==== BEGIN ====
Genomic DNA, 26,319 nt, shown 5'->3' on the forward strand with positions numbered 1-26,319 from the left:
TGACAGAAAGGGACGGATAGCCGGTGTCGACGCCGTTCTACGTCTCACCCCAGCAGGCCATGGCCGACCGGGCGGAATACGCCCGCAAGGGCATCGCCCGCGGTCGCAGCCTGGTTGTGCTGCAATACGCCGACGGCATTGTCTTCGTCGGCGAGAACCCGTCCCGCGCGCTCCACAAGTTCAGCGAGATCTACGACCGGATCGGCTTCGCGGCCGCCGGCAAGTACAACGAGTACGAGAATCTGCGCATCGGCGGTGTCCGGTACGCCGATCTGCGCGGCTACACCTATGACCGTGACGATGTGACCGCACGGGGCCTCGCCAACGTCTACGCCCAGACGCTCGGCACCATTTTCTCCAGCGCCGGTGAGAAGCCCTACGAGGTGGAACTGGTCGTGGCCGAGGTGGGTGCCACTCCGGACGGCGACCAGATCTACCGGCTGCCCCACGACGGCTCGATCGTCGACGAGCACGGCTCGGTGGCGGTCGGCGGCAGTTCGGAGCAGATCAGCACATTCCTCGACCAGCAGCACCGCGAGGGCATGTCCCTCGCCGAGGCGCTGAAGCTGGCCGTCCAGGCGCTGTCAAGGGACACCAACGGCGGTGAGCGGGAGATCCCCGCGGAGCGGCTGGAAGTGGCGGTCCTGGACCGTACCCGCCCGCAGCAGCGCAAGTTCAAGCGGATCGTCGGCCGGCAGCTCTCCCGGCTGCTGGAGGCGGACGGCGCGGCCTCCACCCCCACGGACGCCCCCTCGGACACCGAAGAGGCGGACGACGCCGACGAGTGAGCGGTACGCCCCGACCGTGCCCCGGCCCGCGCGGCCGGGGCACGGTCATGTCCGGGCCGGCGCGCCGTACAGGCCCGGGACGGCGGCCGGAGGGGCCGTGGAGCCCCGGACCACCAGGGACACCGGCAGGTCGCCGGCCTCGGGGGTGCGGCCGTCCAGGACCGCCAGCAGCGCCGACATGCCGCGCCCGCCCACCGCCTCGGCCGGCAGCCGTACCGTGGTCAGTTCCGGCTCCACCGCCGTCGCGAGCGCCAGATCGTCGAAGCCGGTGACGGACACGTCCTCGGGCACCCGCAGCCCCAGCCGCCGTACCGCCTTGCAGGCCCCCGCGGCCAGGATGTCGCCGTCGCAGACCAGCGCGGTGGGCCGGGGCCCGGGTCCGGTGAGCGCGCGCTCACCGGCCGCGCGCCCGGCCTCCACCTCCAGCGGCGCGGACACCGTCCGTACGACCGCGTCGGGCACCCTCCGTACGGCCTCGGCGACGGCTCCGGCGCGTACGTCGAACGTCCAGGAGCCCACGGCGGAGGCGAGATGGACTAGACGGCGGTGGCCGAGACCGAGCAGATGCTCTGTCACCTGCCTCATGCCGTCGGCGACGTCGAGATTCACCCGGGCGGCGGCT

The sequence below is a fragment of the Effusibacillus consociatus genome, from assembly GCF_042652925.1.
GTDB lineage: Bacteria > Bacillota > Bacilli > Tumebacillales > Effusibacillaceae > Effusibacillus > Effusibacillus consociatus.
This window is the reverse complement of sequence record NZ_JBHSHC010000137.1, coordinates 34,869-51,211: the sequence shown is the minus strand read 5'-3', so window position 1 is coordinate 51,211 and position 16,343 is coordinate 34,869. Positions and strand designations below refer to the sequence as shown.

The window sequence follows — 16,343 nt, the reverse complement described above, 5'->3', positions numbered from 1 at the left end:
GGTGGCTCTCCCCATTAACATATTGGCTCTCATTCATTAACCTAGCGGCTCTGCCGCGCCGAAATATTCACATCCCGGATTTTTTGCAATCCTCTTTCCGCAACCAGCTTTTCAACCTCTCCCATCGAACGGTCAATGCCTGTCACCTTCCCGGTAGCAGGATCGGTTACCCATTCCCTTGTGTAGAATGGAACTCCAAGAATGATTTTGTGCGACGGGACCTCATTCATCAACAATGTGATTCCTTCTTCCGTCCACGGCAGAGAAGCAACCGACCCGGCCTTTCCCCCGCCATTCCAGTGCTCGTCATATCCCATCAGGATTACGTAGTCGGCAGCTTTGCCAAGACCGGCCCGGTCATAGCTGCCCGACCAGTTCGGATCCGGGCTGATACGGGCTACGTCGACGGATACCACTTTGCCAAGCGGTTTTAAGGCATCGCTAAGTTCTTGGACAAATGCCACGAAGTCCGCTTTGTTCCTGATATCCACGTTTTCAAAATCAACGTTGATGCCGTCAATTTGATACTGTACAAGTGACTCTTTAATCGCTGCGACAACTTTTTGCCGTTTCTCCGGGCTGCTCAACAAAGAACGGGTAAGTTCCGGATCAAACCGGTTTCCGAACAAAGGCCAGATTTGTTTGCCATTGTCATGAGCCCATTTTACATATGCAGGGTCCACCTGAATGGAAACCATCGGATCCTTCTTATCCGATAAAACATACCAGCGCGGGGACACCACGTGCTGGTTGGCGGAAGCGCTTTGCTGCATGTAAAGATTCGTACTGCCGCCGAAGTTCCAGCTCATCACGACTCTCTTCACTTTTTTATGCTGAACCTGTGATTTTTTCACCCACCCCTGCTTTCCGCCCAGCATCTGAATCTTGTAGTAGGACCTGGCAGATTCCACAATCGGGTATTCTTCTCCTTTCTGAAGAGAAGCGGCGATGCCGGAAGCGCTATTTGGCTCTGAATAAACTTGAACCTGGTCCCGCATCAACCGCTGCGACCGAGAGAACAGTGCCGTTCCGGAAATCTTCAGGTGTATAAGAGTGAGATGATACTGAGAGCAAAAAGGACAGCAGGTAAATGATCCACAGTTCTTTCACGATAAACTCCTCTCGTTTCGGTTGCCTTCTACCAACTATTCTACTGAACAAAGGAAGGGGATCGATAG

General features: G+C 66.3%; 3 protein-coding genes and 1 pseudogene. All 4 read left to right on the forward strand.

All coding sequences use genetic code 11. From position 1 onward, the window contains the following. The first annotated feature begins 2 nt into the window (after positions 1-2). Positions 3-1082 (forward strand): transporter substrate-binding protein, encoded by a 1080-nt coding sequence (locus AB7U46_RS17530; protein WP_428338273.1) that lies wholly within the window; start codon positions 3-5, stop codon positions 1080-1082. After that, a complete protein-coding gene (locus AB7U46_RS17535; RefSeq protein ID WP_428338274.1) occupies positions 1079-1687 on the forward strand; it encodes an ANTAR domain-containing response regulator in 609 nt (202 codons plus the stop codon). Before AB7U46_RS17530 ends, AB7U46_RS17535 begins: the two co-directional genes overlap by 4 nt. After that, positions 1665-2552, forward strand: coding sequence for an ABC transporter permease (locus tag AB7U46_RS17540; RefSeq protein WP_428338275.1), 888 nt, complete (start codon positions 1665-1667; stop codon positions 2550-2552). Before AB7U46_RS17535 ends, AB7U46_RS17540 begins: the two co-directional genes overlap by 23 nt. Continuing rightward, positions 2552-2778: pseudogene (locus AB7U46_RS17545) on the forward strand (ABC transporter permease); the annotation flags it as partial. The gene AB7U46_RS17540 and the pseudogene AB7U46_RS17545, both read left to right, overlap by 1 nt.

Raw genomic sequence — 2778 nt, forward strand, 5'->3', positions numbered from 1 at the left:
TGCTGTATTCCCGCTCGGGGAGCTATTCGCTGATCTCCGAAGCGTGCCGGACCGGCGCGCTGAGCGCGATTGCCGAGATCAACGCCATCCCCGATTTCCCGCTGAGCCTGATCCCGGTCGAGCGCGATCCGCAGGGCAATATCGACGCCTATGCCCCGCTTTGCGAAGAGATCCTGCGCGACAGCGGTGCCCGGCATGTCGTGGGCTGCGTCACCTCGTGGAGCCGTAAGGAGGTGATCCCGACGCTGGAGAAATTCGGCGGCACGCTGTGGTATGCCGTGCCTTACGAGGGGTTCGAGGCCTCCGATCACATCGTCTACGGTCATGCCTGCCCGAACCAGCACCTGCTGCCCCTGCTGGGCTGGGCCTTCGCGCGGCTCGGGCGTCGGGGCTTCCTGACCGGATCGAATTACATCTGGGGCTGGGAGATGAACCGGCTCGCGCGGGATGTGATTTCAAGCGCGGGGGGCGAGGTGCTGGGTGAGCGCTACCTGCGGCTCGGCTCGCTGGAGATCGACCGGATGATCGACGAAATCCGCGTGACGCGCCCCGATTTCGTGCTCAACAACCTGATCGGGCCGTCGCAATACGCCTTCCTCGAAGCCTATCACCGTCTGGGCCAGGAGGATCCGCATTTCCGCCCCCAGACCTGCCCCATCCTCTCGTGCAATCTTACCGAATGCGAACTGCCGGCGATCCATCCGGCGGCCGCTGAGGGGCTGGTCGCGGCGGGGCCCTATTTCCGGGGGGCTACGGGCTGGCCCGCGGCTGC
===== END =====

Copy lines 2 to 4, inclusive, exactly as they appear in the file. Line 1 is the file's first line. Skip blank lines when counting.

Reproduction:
TGACAGAAAGGGACGGATAGCCGGTGTCGACGCCGTTCTACGTCTCACCCCAGCAGGCCATGGCCGACCGGGCGGAATACGCCCGCAAGGGCATCGCCCGCGGTCGCAGCCTGGTTGTGCTGCAATACGCCGACGGCATTGTCTTCGTCGGCGAGAACCCGTCCCGCGCGCTCCACAAGTTCAGCGAGATCTACGACCGGATCGGCTTCGCGGCCGCCGGCAAGTACAACGAGTACGAGAATCTGCGCATCGGCGGTGTCCGGTACGCCGATCTGCGCGGCTACACCTATGACCGTGACGATGTGACCGCACGGGGCCTCGCCAACGTCTACGCCCAGACGCTCGGCACCATTTTCTCCAGCGCCGGTGAGAAGCCCTACGAGGTGGAACTGGTCGTGGCCGAGGTGGGTGCCACTCCGGACGGCGACCAGATCTACCGGCTGCCCCACGACGGCTCGATCGTCGACGAGCACGGCTCGGTGGCGGTCGGCGGCAGTTCGGAGCAGATCAGCACATTCCTCGACCAGCAGCACCGCGAGGGCATGTCCCTCGCCGAGGCGCTGAAGCTGGCCGTCCAGGCGCTGTCAAGGGACACCAACGGCGGTGAGCGGGAGATCCCCGCGGAGCGGCTGGAAGTGGCGGTCCTGGACCGTACCCGCCCGCAGCAGCGCAAGTTCAAGCGGATCGTCGGCCGGCAGCTCTCCCGGCTGCTGGAGGCGGACGGCGCGGCCTCCACCCCCACGGACGCCCCCTCGGACACCGAAGAGGCGGACGACGCCGACGAGTGAGCGGTACGCCCCGACCGTGCCCCGGCCCGCGCGGCCGGGGCACGGTCATGTCCGGGCCGGCGCGCCGTACAGGCCCGGGACGGCGGCCGGAGGGGCCGTGGAGCCCCGGACCACCAGGGACACCGGCAGGTCGCCGGCCTCGGGGGTGCGGCCGTCCAGGACCGCCAGCAGCGCCGACATGCCGCGCCCGCCCACCGCCTCGGCCGGCAGCCGTACCGTGGTCAGTTCCGGCTCCACCGCCGTCGCGAGCGCCAGATCGTCGAAGCCGGTGACGGACACGTCCTCGGGCACCCGCAGCCCCAGCCGCCGTACCGCCTTGCAGGCCCCCGCGGCCAGGATGTCGCCGTCGCAGACCAGCGCGGTGGGCCGGGGCCCGGGTCCGGTGAGCGCGCGCTCACCGGCCGCGCGCCCGGCCTCCACCTCCAGCGGCGCGGACACCGTCCGTACGACCGCGTCGGGCACCCTCCGTACGGCCTCGGCGACGGCTCCGGCGCGTACGTCGAACGTCCAGGAGCCCACGGCGGAGGCGAGATGGACTAGACGGCGGTGGCCGAGACCGAGCAGATGCTCTGTCACCTGCCTCATGCCGTCGGCGACGTCGAGATTCACCCGGGCGGCGGCT

The sequence below is a fragment of the Effusibacillus consociatus genome, from assembly GCF_042652925.1.
GTDB lineage: Bacteria > Bacillota > Bacilli > Tumebacillales > Effusibacillaceae > Effusibacillus > Effusibacillus consociatus.